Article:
The Vatican accuses the Italian financier of the London actual property scandal

The Vatican accuses the Italian financier of the London actual property scandal

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ROME, June 5, 2020 – The Vatican's prosecutor charged Italian financier Gianluigi Torzi in connection with a poorly managed real estate business with investment property on 60 Sloane Avenue in London on Friday.

A statement by the Holy See press office late Friday evening said Torzi had been charged with various extortion, embezzlement, fraud and money laundering charges. If convicted, Torzi faces up to twelve years in prison.

Torzi was reportedly earning € 10 million for the mediation when the Vatican tried to break free of an investment partnership by buying up his former partner in the real estate company Sloane Avenue, the Italian businessman Raffaele Mincione.

The Vatican prosecutor issued an arrest warrant for Torzi after interviewing him in the presence of his lawyer.

The Vatican's statement said the arrest warrant was "issued in connection with the known events relating to the purchase and sale of the London property on Sloane Avenue, which involved a network of companies involving some State Secretariat officials were present."

The statement goes on to say that Torzi is held in special facilities in the Vatican Police Barracks.

Several churchmen have been named in connection with the Sloane Avenue affair, including Cardinal Angelo Becciu, currently Prefect of the Congregation for the Saints' cause. Becciu served from 2011 to 2018 as the State Institute for General Affairs in the State Secretariat – roughly the Pope's chief of staff for the Vatican – and oversaw the deal for the Secretariat.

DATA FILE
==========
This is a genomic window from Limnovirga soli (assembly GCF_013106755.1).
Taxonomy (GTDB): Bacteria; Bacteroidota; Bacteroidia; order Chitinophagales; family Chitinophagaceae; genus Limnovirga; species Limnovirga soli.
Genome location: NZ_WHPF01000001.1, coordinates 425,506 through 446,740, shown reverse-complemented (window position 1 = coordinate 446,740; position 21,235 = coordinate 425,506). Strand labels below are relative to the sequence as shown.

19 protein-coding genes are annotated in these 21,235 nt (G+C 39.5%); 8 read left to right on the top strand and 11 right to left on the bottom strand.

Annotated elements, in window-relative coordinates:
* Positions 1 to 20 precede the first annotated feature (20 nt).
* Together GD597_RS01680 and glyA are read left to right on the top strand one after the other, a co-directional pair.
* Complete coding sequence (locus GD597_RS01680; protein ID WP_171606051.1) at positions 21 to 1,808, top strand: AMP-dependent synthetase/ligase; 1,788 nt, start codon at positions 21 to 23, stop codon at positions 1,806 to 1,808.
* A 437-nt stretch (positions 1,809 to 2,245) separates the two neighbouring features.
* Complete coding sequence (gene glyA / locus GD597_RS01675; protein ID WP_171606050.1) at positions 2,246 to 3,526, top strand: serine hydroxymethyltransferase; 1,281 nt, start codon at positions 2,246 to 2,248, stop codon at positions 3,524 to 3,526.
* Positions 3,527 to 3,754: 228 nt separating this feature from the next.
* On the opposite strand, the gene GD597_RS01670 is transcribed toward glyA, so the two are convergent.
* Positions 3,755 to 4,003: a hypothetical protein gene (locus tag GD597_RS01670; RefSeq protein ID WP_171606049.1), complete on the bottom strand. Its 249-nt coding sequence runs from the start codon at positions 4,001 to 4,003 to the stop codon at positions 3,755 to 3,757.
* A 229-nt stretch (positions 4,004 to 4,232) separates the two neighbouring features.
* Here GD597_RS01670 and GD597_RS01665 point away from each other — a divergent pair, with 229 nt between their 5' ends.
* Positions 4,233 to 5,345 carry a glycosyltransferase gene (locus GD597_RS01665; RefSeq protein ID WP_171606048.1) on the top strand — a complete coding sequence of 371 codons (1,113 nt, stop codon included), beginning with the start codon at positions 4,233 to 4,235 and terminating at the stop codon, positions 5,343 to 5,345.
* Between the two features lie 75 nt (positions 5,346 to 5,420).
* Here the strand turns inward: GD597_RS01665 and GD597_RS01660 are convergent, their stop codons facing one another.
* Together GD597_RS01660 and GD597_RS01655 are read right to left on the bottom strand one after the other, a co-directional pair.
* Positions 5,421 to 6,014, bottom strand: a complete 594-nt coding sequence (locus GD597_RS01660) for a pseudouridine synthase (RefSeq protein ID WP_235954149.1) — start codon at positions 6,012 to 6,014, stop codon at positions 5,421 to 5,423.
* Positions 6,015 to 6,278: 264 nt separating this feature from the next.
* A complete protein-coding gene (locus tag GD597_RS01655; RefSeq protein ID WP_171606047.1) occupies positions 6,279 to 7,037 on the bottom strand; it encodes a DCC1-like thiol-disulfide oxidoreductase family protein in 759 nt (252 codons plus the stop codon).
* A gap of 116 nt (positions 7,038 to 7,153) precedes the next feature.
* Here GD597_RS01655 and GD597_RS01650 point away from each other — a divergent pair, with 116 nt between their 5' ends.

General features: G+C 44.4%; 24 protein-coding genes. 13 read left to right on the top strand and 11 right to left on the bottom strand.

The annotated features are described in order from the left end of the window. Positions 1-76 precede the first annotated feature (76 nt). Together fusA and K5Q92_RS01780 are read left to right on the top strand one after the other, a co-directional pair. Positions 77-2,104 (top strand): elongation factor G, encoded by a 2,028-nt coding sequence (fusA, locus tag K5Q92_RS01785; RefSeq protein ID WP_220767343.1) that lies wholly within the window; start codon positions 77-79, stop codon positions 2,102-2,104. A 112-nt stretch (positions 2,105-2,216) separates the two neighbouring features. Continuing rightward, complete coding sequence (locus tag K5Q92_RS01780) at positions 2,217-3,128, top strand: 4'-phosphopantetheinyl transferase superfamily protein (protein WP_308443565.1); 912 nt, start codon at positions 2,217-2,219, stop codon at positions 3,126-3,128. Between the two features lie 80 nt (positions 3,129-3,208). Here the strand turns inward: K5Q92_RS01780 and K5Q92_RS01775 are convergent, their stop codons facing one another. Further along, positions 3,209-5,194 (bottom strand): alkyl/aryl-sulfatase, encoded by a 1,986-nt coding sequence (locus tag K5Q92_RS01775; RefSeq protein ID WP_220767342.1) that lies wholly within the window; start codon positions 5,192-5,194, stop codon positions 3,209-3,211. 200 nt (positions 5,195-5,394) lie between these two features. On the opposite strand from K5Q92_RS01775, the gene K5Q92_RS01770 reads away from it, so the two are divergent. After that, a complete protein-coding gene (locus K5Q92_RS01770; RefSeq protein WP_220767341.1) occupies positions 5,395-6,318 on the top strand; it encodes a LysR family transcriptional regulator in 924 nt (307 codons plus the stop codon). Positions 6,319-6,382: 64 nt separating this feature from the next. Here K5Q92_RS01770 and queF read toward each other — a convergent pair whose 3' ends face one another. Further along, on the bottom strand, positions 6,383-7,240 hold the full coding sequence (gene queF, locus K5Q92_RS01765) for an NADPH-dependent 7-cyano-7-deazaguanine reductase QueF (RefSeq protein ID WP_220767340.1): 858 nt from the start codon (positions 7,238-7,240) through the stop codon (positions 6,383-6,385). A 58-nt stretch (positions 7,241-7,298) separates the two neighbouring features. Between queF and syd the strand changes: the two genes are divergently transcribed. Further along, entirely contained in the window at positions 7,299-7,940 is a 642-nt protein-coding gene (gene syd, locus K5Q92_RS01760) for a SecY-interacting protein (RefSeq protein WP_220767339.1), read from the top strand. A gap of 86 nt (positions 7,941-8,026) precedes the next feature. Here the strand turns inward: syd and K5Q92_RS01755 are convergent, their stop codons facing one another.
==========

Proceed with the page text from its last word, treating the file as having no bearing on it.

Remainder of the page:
The then Archbishop Angelo Becciu as deputy in the State Secretariat with the Gendarme captain of the Vatican, Giani Domenico, in 2012. (Alan Holdren / CNA)

Last year, the Catholic news agency reported that Becciu apparently hid approximately EUR 200 million in loans from the Vatican balance sheets by offsetting it with the value of the property on Sloane Avenue that was used to purchase the loan. Becciu has repeatedly denied misconduct and continues to serve as the prefect of the saints.

Mgr.Alberto Perlasca, who worked for Cardinal Becciu in the State Secretariat for almost ten years, was transferred from the Secretariat in 2019. He worked for several months as a prosecutor in the Apostolic Signature – the highest court in the church – until the authorities ransacked his home and office in February this year in connection with the investigation into Sloane Avenue.

Mgr. Perlasca was not the first Vatican official to be suspended in connection with the scandal.

Mgr. Mauro Carlino was head of the information and documentation office in the so-called first section of the State Secretariat, which mainly deals with questions of internal governance and operational business. Carlino was Cardinal Becciu's personal secretary for several years when Becciu served as Sostituto. Carlino was suspended along with four other officials in October last year: the former deputy to the Vatican Financial Intelligence Department, Tommaso Di Ruzza; Fabrizio Tirabassi, former investment manager in the State Secretariat; and civil servants Vincenzo Mauriello and Caterina Sansone.

All five former state officials were either sent home, released, suspended until the investigation was completed, or reassigned. Di Ruzza's mandate expired and was not renewed. Carlino and Perlasca were sent back to their home dioceses. Sansone is reportedly being reassigned within the Vatican. The suspensions of Tirabassi and Sansone were confirmed until July. At least one of the five, Mauriello, had not been interviewed at the time the Vatican announced “one-off measures” against the officials.

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